Letter from Charlotte Brontë to her brother Branwell, 1 May 1843


Charlotte Brontë’s best-known character, Jane Eyre, suffers for her passionately outspoken nature, just as Brontë was herself constricted by societal expectations of women in the Victorian age. In this letter to her brother Branwell, written when she was 27 and yet to become a published author, Brontë described her frustration at having to curb her feelings and ambitions to conform to social norms:

… one wearies from day to day of caring nothing, fearing nothing, liking nothing hating nothing – being nothing, doing nothing – yes, I teach & sometimes get red-in-the face with impatience at their stupidity – but don’t think I ever scold or fly into a passion here – if I spoke warmly, as warmly as I used to do at Roe-Head they would think me mad – nobody ever gets into a passion here - such a thing is not known … The black Swan Mr Heger is the sole veritable exception to this rule …

What does the letter tell us about Brontë’s influences?

Though always firmly guided by her own moral and religious principles, Charlotte was attracted to those with passionate natures like her own. When she tells Branwell that in solitary moments she returns ‘as fanatically as ever to the old ideas the old faces & the old scenes in the world below’ she is referring to the stories she and her brother wrote about the imaginary world of Angria. The hero of the Angrian stories is the glamorous Duke of Zamorna, inspired by Charlotte’s obsession with the poet Lord Byron.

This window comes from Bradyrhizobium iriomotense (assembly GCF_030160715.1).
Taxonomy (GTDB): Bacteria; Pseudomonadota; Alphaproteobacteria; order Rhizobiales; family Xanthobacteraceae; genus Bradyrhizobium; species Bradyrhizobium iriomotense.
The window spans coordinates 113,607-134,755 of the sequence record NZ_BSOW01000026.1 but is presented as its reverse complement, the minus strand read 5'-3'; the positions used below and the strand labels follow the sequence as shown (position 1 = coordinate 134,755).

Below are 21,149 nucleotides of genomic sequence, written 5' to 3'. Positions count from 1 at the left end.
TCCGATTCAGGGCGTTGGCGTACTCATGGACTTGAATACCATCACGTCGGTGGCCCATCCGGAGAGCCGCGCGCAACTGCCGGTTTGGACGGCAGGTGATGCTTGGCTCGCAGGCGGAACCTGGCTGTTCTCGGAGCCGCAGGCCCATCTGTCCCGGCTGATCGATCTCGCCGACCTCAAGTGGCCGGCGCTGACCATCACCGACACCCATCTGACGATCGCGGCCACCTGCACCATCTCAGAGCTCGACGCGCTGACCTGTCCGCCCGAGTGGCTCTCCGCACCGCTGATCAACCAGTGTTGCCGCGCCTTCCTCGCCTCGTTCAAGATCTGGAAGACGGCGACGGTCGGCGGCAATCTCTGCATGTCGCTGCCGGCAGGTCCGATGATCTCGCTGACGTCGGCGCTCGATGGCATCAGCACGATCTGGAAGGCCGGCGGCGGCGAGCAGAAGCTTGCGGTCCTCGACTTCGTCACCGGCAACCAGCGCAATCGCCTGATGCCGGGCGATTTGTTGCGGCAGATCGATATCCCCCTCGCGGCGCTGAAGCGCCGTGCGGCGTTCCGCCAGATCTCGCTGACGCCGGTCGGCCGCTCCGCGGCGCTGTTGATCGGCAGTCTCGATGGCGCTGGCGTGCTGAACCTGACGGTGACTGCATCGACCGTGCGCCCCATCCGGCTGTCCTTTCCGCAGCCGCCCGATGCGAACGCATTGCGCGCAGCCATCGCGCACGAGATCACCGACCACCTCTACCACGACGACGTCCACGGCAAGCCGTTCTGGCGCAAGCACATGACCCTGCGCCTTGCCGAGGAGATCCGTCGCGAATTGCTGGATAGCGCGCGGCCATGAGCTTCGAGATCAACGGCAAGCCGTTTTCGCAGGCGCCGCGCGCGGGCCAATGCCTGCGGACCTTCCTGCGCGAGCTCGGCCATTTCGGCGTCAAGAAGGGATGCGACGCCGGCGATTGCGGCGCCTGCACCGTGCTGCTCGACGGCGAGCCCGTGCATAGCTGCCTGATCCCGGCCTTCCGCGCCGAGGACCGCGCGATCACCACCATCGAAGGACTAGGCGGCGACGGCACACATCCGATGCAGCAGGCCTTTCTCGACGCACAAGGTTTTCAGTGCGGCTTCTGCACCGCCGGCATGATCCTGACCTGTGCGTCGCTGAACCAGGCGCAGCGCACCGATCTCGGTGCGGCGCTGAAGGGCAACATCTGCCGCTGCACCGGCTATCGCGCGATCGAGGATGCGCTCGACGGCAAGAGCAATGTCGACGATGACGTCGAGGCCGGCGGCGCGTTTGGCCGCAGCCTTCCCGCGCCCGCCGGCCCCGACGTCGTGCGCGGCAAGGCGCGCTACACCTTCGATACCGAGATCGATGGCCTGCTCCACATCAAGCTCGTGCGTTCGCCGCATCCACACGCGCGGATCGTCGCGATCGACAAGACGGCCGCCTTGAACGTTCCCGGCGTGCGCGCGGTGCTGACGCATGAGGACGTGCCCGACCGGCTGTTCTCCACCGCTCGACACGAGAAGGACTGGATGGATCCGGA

The mention of ‘the black Swan Mr Heger’, a teacher at the Brussels school where she was working, is also significant. The tuition she received from Heger, and her growing infatuation and eventual distancing from him, brought about a shift in her portrayal of male heroes. The Byronic model evolved into the more realistic male protagonists found in The Professor (1857), Jane Eyre (1847) and Villette (1853), who are passionate and masterful, yet able to appreciate women as individuals.

Full title:
Letter from Charlotte Brontë to her brother Branwell
1 May 1843, Brussels, Belgium
Manuscript / Letter / Ephemera
Charlotte Brontë
© Brontë Parsonage Museum
Held by
British Library
Ashley MS 161

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